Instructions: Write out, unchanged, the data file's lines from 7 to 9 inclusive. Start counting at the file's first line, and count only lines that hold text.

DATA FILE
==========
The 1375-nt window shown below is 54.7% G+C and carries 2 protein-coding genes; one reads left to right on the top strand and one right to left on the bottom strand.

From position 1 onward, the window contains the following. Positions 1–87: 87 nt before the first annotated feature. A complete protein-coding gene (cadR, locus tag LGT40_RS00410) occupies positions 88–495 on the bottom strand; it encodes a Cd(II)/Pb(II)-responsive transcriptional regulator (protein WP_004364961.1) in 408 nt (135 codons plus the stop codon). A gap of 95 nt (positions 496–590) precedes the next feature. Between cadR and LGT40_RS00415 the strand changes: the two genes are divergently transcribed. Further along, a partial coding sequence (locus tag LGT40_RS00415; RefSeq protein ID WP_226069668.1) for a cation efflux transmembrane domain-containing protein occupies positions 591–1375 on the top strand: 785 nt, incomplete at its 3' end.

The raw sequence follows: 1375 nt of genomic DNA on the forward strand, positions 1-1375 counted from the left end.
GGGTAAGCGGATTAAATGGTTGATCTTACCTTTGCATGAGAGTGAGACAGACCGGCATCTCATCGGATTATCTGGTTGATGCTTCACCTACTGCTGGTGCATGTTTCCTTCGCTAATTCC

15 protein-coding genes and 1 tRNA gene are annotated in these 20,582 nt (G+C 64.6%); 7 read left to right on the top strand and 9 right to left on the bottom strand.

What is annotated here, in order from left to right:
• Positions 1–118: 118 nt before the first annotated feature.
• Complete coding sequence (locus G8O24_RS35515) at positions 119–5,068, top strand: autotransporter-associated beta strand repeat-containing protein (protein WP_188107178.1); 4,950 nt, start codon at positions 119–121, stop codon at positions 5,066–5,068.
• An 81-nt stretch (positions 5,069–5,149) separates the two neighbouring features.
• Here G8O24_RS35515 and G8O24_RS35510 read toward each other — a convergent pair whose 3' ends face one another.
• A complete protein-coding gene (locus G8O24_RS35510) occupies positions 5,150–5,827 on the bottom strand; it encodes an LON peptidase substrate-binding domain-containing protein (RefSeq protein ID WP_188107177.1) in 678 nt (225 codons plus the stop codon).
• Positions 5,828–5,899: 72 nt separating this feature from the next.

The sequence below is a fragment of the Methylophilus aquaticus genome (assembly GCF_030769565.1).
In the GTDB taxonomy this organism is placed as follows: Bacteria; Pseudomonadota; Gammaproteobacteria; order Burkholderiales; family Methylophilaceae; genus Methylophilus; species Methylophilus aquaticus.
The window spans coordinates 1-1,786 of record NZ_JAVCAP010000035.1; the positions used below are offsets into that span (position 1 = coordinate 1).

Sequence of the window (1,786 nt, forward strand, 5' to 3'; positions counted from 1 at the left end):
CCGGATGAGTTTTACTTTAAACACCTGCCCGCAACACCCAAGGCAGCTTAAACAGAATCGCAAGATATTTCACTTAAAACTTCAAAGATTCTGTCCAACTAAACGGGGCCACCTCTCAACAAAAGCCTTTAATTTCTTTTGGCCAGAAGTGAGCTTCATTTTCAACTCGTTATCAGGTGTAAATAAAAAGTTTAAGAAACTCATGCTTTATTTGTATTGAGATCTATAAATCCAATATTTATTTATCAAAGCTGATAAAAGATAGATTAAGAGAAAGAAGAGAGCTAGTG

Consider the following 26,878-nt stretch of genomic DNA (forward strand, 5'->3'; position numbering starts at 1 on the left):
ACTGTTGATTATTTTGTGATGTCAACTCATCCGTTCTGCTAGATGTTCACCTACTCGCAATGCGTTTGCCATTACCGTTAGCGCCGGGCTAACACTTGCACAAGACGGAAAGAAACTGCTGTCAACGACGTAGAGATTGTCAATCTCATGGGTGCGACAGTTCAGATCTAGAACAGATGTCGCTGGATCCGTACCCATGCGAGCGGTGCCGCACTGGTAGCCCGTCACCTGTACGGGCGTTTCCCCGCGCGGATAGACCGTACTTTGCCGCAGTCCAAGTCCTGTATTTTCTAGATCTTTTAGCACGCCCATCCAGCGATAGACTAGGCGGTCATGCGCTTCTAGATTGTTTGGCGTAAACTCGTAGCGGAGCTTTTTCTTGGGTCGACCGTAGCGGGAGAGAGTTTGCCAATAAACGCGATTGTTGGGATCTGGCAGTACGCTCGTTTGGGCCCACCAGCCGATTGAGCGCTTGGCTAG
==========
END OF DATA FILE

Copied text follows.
• Positions 1–118: 118 nt before the first annotated feature.
• Complete coding sequence (locus G8O24_RS35515) at positions 119–5,068, top strand: autotransporter-associated beta strand repeat-containing protein (protein WP_188107178.1); 4,950 nt, start codon at positions 119–121, stop codon at positions 5,066–5,068.
• An 81-nt stretch (positions 5,069–5,149) separates the two neighbouring features.